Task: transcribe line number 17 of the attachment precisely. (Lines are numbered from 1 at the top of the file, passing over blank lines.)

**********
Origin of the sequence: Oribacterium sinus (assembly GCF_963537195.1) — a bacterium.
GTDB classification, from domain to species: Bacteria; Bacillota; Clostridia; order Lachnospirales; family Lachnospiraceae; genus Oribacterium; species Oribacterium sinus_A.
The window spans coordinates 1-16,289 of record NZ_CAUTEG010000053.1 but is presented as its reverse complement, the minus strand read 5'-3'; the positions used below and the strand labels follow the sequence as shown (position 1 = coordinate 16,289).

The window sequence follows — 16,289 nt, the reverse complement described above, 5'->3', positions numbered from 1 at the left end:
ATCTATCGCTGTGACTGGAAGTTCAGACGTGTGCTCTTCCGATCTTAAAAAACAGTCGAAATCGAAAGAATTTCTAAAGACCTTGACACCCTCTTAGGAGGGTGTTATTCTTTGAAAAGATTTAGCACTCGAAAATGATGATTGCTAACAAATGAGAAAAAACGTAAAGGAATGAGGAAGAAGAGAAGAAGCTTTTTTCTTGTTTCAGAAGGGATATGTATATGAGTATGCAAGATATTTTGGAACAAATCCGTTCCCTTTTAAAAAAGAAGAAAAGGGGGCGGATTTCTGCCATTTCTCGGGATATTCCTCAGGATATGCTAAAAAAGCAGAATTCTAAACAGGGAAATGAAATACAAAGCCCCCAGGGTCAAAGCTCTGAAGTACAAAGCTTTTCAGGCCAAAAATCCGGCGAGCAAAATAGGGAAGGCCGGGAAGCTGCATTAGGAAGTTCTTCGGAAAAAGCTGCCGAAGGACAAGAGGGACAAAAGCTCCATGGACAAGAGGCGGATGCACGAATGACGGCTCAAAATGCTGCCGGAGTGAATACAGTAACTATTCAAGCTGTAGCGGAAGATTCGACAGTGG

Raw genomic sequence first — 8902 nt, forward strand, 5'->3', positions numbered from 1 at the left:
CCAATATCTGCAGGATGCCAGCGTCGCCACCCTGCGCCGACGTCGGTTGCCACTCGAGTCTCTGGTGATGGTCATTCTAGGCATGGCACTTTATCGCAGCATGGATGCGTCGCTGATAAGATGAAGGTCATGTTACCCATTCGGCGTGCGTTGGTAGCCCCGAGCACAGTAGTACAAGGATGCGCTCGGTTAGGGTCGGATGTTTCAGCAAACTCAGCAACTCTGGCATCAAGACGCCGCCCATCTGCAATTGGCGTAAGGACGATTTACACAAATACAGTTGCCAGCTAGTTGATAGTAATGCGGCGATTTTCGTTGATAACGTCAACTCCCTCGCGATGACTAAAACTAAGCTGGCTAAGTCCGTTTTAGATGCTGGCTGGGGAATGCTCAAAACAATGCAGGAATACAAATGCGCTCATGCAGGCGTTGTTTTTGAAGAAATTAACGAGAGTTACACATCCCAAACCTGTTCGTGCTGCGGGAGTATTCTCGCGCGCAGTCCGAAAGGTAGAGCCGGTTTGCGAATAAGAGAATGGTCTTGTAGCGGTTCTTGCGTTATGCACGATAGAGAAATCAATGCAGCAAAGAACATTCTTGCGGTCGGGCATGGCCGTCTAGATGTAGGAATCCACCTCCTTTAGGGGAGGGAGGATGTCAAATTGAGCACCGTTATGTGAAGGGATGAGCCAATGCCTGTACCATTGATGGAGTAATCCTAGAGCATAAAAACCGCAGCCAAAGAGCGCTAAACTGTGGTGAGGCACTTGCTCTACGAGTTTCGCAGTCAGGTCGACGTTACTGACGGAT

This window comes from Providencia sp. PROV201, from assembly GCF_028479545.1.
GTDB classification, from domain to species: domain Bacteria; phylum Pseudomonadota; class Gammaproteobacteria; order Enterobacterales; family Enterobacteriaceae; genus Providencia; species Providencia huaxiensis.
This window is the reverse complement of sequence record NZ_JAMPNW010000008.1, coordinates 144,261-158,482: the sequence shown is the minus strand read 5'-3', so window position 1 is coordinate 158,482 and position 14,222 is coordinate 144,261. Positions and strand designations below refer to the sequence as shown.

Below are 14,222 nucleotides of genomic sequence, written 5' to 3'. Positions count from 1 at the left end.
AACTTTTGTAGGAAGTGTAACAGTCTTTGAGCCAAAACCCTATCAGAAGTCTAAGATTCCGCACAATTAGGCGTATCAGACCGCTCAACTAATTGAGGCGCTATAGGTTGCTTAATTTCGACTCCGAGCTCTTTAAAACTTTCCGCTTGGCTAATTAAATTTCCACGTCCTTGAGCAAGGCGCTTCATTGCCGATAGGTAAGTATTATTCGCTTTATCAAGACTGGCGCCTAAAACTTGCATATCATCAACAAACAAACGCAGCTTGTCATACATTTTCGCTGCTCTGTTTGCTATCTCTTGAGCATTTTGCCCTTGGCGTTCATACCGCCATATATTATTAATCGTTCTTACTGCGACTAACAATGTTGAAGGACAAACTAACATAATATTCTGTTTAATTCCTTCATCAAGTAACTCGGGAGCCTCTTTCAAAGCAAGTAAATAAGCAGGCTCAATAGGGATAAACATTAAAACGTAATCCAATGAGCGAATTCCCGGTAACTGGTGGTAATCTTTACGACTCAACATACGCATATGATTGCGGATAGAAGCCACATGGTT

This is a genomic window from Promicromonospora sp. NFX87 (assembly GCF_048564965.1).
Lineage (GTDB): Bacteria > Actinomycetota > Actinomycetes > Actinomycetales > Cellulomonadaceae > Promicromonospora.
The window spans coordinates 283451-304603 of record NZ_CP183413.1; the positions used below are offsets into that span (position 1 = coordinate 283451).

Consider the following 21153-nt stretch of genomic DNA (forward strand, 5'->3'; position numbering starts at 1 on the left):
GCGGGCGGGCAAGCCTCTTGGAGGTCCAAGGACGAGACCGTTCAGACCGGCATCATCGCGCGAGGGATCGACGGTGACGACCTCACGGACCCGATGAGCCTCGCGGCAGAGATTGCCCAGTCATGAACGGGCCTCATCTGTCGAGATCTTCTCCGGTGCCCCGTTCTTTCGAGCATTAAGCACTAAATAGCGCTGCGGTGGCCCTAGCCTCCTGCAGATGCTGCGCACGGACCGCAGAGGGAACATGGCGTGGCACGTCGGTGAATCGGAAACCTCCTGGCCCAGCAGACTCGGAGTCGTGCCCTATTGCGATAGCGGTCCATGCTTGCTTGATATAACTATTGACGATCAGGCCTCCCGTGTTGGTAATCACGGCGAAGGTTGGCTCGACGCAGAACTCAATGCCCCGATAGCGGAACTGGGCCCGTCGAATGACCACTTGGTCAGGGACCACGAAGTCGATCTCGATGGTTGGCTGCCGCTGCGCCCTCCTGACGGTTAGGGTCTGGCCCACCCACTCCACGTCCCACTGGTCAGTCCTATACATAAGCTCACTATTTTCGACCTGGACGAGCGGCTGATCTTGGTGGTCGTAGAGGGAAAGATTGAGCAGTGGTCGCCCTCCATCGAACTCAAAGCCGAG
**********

GCGGGCGGGCAAGCCTCTTGGAGGTCCAAGGACGAGACCGTTCAGACCGGCATCATCGCGCGAGGGATCGACGGTGACGACCTCACGGACCCGATGAGCCTCGCGGCAGAGATTGCCCAGTCATGAACGGGCCTCATCTGTCGAGATCTTCTCCGGTGCCCCGTTCTTTCGAGCATTAAGCACTAAATAGCGCTGCGGTGGCCCTAGCCTCCTGCAGATGCTGCGCACGGACCGCAGAGGGAACATGGCGTGGCACGTCGGTGAATCGGAAACCTCCTGGCCCAGCAGACTCGGAGTCGTGCCCTATTGCGATAGCGGTCCATGCTTGCTTGATATAACTATTGACGATCAGGCCTCCCGTGTTGGTAATCACGGCGAAGGTTGGCTCGACGCAGAACTCAATGCCCCGATAGCGGAACTGGGCCCGTCGAATGACCACTTGGTCAGGGACCACGAAGTCGATCTCGATGGTTGGCTGCCGCTGCGCCCTCCTGACGGTTAGGGTCTGGCCCACCCACTCCACGTCCCACTGGTCAGTCCTATACATAAGCTCACTATTTTCGACCTGGACGAGCGGCTGATCTTGGTGGTCGTAGAGGGAAAGATTGAGCAGTGGTCGCCCTCCATCGAACTCAAAGCCGAG